I couldn’t get to sleep last night to save my life. I tossed and turned. I read. I had the tv on and I turned it off. I turned it on again and listened as it sleep timed itself off (two different times). And I was miserable. I knew that I had a long day today and that just made it worse. I remember rolling over at one point, squinting like crazy (can’t see jack without my glasses) only to see that it was 2:32. Gotta love it. Coffee was mandatory this morning, but it hadn’t really helped.My buttisimo was dragging this morning, to say the least.
Until Regis came in before first block, that is. We were starting our discussion of Part One of The Book Thief today and I know that I’ve gone on and on about how much I love this book, but you’re just going to have to deal with it – it’s that good. And Regis came in early to reaffirm this. To hear a student tell you that he loves a book so far, well, that makes it all worth it. To hear a student rave about the writer’s style, the characters and just how visual this first part was for him is the ultimate reward for me. He’s hooked, and there’s no telling where it goes from here.
And it did more for me than any amount of caffeine. I’m just hoping that this “high” doesn’t come with a caffeine crash on the back end…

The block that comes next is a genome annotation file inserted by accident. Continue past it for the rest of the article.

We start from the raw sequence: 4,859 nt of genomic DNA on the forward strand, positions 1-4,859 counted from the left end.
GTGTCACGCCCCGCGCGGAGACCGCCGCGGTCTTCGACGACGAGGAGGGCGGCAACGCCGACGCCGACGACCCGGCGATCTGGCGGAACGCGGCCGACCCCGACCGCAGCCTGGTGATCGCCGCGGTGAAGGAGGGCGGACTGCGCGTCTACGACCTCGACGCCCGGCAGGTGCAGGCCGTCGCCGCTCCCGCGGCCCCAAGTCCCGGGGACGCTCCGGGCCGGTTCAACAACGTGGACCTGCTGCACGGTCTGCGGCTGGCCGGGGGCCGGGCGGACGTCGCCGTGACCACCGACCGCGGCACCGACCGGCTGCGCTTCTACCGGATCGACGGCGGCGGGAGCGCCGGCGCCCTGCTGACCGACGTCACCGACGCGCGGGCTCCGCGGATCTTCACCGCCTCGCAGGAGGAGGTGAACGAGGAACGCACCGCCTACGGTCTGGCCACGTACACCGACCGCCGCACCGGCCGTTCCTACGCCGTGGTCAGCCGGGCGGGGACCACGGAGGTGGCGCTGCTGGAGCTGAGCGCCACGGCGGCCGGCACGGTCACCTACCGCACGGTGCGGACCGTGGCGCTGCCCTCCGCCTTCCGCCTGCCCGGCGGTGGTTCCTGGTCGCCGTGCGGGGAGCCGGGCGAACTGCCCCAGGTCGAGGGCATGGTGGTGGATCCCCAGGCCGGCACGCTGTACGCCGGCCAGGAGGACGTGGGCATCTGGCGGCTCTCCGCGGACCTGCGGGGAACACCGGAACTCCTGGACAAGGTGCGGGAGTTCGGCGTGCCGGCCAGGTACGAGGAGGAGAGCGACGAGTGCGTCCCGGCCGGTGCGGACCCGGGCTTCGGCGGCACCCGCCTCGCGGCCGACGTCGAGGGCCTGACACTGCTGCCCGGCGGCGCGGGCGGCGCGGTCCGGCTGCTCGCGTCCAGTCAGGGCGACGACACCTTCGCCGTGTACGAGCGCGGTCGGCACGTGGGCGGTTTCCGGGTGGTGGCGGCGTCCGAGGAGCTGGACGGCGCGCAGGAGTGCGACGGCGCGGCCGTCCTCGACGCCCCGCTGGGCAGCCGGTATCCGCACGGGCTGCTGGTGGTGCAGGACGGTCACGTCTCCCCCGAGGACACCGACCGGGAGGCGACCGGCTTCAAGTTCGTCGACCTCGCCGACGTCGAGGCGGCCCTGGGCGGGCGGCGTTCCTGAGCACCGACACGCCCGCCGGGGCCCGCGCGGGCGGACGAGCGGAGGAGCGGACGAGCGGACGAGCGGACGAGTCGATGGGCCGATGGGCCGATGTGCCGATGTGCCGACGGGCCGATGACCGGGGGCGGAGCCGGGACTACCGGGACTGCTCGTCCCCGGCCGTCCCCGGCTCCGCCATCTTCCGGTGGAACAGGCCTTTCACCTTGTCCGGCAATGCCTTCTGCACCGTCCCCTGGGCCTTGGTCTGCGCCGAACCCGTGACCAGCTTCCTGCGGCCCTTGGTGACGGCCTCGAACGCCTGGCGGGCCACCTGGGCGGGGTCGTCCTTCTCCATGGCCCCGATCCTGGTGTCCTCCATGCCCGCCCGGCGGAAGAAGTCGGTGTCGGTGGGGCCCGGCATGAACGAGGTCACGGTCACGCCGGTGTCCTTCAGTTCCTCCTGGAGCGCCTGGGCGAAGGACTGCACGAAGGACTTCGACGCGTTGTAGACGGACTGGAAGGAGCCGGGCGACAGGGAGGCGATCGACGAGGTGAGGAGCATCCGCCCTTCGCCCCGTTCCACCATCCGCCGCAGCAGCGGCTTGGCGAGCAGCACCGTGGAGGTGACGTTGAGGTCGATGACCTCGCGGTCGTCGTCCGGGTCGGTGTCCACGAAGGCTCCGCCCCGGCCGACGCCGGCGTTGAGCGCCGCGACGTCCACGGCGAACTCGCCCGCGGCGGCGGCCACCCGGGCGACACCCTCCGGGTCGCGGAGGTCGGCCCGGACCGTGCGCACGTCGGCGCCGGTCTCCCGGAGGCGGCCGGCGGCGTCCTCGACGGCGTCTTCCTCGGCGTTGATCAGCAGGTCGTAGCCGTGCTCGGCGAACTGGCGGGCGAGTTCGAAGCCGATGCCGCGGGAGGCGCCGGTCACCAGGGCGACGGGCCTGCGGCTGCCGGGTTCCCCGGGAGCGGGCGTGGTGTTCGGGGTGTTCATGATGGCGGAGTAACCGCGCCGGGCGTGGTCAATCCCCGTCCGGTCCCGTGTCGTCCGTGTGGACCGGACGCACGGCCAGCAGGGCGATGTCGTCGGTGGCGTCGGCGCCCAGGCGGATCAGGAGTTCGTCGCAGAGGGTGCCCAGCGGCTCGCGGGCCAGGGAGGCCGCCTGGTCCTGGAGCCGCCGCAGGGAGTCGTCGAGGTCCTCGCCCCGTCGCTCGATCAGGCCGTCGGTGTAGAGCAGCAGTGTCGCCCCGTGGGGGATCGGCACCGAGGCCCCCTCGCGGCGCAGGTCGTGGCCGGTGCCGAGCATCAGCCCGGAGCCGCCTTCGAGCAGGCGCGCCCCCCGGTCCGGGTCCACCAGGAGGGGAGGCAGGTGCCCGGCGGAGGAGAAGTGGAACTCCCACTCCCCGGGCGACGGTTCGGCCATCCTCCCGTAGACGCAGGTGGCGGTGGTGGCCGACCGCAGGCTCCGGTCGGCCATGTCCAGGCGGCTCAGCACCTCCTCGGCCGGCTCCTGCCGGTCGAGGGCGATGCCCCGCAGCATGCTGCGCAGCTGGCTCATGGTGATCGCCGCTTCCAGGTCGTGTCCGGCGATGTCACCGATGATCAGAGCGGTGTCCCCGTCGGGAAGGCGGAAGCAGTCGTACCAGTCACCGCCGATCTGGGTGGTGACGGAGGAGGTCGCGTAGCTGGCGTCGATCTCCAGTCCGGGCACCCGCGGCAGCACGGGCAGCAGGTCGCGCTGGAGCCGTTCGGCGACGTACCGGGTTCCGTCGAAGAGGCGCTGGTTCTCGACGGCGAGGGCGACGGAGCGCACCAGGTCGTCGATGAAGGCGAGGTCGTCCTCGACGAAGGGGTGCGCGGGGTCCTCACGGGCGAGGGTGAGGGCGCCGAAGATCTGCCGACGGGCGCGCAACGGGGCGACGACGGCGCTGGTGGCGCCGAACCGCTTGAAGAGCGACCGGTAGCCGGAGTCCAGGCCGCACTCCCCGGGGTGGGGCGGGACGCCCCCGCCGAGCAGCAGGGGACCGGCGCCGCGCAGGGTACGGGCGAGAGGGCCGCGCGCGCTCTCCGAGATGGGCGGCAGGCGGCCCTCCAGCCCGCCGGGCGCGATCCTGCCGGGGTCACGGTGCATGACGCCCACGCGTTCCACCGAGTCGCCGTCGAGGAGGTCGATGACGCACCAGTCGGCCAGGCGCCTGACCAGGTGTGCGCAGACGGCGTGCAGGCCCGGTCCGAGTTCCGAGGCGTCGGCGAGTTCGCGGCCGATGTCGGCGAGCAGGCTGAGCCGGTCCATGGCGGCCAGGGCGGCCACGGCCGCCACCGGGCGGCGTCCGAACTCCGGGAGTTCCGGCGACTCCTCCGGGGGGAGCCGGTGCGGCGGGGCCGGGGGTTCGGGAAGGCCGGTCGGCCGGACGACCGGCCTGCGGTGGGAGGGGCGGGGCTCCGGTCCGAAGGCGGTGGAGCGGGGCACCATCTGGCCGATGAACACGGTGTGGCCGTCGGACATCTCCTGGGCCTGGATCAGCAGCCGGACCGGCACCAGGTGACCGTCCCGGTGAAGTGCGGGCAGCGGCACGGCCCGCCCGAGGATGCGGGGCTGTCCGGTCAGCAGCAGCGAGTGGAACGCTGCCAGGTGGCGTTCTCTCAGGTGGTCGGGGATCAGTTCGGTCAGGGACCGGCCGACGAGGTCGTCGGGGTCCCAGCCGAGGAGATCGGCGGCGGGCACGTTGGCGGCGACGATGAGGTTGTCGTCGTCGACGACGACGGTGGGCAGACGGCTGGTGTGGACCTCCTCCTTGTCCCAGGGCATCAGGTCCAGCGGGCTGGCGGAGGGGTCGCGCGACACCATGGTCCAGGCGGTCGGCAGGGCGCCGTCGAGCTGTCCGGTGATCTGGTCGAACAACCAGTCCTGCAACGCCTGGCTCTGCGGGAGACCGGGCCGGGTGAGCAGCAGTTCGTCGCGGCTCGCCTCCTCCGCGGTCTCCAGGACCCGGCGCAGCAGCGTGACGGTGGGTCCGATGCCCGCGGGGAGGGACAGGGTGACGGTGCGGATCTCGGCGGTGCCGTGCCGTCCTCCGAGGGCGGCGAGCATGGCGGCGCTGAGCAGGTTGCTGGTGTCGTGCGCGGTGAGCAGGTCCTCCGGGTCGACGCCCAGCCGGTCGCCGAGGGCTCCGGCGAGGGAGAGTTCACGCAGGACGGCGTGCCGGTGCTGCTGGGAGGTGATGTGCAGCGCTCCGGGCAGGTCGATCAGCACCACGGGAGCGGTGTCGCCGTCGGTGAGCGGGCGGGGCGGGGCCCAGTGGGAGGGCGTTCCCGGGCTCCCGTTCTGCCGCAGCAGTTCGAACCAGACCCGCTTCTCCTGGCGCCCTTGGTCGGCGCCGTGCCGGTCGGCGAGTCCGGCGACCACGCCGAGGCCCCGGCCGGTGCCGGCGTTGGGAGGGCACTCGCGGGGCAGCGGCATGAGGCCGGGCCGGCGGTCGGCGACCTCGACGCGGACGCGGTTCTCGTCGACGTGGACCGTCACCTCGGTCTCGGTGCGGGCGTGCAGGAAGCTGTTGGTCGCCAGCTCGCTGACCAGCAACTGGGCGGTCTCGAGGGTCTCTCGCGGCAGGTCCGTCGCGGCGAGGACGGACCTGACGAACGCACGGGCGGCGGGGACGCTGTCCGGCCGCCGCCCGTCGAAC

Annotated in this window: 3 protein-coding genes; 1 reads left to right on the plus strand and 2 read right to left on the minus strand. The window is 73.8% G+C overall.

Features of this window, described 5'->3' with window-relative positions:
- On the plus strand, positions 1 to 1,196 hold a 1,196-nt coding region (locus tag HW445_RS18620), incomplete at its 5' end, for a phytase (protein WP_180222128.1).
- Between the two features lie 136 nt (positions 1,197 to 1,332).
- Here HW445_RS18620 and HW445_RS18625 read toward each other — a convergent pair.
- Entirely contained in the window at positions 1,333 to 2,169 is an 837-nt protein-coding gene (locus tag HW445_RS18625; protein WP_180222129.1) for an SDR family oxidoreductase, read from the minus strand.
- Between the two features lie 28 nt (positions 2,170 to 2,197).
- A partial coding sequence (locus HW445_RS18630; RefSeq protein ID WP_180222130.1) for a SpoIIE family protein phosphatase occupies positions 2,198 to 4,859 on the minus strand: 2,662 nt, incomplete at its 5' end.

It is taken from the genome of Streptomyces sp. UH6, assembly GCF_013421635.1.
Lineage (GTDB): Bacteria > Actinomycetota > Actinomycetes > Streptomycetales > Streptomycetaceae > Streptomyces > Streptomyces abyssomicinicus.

I went to a conference sponsored by the American Society of Newspaper Editors (ASNE) about 10 years ago and I vividly remember a presenter opening with a piece written by Dennis O’Neil as an introduction to The DC Comics Guide to Writing Comics. I remember sitting there literally thinking “hey, this is a journalism conference – what the heck is this guy doing talking about comics?” No kidding, I thought he had to be joking. Boy, was I wrong.
And I don’t think I’ve ever heard anybody discuss what a book should do better than O’Neill did with this:
Here’s what I’d like you to do for me:
Make me laugh. Make me cry. Tell me my place in the world. Lift me out of my skin and place me in another. Show me places I have never visited and carry me to the ends of time and space. Give my demons names and help me to comfort them. Demonstrate for me possibilities I’ve never thought of and present me with heroes who will give me courage and hope. Ease my sorrows and increase my joy. Teach me compassion. Entertain and enchant and enlighten me.
Tell me a story.
— Dennis O’Neil
I mean, seriously, how great is that? I want everything I read to do these things for me in some form or another. More importantly, I want my students to encounter this in whatever form of book it takes – whether that be a comic book, a work of non-fiction, or some crazy tale of vampires and werewolves. I just want to see us reading – and devouring what we’re reading at the same time.
For me, The Book Thief did all of the things O’Neil spoke about. Quite honestly, I’m not sure that any other book I’ve read has done this to the extent that Zusak did, and maybe that’s why I feel such a strong tie to it. But I do know this: I’m going to keep searching for others that do it as well.
And I’m also going to hope that Regis comes back in tomorrow with as passionate a review of Part Two as he did for Part One.